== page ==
One in two Americans confessed they will “fake” their way through an entire consultation for vehicle repairs

·3-min read

Three in five Americans are "faking it" through life.

Sixty-two percent confessed to "faking till they make it" through things they don't know.

A study of 2,000 American drivers revealed the topics respondents are most commonly out of their depth discussing. 

Thirty-nine percent admitted they're at a loss when it comes to the latest technology and over a third (37%) are making it up as they go while parenting. 

One in four (24%) confessed to not really understanding how politics work while 37% have problems a little closer to home and said they're clueless in the kitchen. 

One in two confessed they will "fake" their way through an entire consultation for vehicle repairs. 

Nearly half (48%) have lied or exaggerated their auto knowledge and of those three in four (76%) were caught in the lie. 

When faced with their fib 39% admitted they really didn't know but nearly the same number (38%) doubled down on the lie and tried to hold their ground. 

Continental Tire commissioned the research which was conducted by OnePoll and showed the most common people respondents fabricated their auto expertise for were vehicle salespeople (51%), parents (49%) and mechanics (48%).

That lack of knowledge can keep drivers from taking their vehicles in for timely repairs. Fifty-seven percent said they'll wait weeks to bring their vehicle in for an estimate even if they know there's something wrong with their ride.

One in ten admitted they'll wait five weeks or more before finally bringing their vehicle into an expert. 

Once they finally make an appointment to get their car checked out respondents still have work to do. Two in five (42%) research repair prices online before they take their vehicle into the shop.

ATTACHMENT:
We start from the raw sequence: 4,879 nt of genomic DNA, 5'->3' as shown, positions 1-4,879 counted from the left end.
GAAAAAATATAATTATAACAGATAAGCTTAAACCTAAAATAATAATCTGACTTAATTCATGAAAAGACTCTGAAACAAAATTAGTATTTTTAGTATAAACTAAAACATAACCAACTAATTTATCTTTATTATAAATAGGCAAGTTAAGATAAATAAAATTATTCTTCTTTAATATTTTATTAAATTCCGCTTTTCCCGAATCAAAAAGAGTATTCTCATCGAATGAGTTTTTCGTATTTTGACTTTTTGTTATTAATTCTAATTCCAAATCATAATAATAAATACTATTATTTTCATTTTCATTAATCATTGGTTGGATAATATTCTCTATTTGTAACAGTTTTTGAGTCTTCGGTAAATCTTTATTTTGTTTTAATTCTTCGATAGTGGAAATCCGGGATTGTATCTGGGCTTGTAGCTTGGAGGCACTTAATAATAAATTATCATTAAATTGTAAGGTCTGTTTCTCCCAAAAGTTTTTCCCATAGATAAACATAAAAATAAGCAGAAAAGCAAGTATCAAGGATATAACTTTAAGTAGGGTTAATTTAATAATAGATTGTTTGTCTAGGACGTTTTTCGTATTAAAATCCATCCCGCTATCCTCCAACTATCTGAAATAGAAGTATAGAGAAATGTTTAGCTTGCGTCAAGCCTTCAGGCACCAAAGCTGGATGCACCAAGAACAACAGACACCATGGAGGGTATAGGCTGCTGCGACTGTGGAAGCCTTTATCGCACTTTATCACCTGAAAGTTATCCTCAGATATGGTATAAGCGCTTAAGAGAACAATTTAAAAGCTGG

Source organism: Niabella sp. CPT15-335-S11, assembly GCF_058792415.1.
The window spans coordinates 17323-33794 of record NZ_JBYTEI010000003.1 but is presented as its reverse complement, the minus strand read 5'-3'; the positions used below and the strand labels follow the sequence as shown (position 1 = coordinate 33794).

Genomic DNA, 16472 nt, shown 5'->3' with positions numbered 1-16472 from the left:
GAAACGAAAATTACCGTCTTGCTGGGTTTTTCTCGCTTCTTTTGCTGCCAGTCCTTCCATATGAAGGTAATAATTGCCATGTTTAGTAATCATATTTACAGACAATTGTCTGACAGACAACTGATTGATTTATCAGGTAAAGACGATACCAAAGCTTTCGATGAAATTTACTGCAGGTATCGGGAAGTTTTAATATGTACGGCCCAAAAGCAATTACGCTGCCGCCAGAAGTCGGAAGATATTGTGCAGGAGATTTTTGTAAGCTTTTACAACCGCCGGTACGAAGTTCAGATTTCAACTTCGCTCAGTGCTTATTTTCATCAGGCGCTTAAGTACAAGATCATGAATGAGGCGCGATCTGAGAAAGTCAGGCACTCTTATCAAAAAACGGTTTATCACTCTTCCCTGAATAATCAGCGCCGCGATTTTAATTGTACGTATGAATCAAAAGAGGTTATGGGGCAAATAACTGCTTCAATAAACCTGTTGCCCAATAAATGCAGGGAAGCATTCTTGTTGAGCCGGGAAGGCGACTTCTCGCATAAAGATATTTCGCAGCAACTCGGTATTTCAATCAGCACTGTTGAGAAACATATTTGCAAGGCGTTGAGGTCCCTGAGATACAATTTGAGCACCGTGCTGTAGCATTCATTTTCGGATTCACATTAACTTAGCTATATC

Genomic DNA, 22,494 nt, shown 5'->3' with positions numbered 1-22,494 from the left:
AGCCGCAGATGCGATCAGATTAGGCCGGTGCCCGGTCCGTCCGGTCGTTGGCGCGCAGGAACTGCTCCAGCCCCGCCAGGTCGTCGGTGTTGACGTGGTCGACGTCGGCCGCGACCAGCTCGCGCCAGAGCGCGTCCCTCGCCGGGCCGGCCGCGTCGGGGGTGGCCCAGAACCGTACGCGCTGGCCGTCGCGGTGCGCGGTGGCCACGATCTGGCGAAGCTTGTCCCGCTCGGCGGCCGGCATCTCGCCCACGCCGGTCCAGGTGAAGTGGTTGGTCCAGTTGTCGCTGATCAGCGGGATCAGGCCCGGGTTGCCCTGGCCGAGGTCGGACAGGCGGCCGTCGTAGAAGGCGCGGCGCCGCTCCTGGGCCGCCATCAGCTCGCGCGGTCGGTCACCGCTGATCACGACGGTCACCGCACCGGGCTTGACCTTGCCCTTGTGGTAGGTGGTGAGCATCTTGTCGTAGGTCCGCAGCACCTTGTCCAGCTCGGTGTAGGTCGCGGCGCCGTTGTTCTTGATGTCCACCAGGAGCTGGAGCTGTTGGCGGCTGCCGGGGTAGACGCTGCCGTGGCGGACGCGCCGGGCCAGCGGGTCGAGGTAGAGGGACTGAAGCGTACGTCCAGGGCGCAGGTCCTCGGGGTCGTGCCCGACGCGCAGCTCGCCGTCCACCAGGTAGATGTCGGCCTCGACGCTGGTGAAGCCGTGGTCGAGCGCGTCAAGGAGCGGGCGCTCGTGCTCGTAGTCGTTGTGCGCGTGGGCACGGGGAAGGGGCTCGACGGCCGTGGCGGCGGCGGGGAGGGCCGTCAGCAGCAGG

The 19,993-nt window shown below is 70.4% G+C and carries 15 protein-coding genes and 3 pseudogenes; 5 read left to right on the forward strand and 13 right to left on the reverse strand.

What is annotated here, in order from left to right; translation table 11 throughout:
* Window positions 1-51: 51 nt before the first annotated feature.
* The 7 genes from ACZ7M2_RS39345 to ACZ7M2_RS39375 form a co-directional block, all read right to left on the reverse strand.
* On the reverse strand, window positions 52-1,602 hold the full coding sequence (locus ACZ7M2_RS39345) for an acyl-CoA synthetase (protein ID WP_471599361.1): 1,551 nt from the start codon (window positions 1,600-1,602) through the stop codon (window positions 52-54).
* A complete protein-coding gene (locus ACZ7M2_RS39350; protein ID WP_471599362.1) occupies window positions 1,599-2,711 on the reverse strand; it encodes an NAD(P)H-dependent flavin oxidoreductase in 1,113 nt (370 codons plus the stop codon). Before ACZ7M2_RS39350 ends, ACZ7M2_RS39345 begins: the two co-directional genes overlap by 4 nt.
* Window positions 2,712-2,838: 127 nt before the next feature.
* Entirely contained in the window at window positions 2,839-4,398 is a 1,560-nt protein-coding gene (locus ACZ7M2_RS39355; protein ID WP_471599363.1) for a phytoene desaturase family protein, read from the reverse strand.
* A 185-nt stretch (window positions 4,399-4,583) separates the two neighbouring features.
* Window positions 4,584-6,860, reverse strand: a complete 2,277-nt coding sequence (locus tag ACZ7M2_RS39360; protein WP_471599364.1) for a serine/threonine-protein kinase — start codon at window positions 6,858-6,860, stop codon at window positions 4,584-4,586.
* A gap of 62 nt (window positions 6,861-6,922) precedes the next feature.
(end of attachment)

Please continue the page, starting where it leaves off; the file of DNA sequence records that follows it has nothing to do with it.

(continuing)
It's no wonder seven in ten (69%) feel more confident walking into an auto shop if they've done research online. 

Just doing a few searches makes respondents feel better even if they don't fully understand what they read. Two in three (67%) have done auto repair research online and still felt puzzled after. 

Almost half of respondents (48%) call or asked someone for a second opinion about their vehicle's potential prognosis. 

Of those who want to hear an opinion about their ride from someone they trust 53% ask their partner while 49% call up a sibling.

Results showed respondents are equally at a loss for auto basics as they are with big repairs.

One in two (52%) could not confidently check a tire's pressure without looking up instructions. Fifty-three percent wouldn't know where to start to check the oil either. 

Three in five don't have confidence in their tire knowledge at all. Three in five couldn't identify the driver's side door as the place to look for a car's tire size. 

Nearly one in four (23%) would immediately scour the internet for tire info they didn't know and one in five would start scrolling social media for answers.  

Nineteen percent would first go to their local automotive shop for an expert's opinion.

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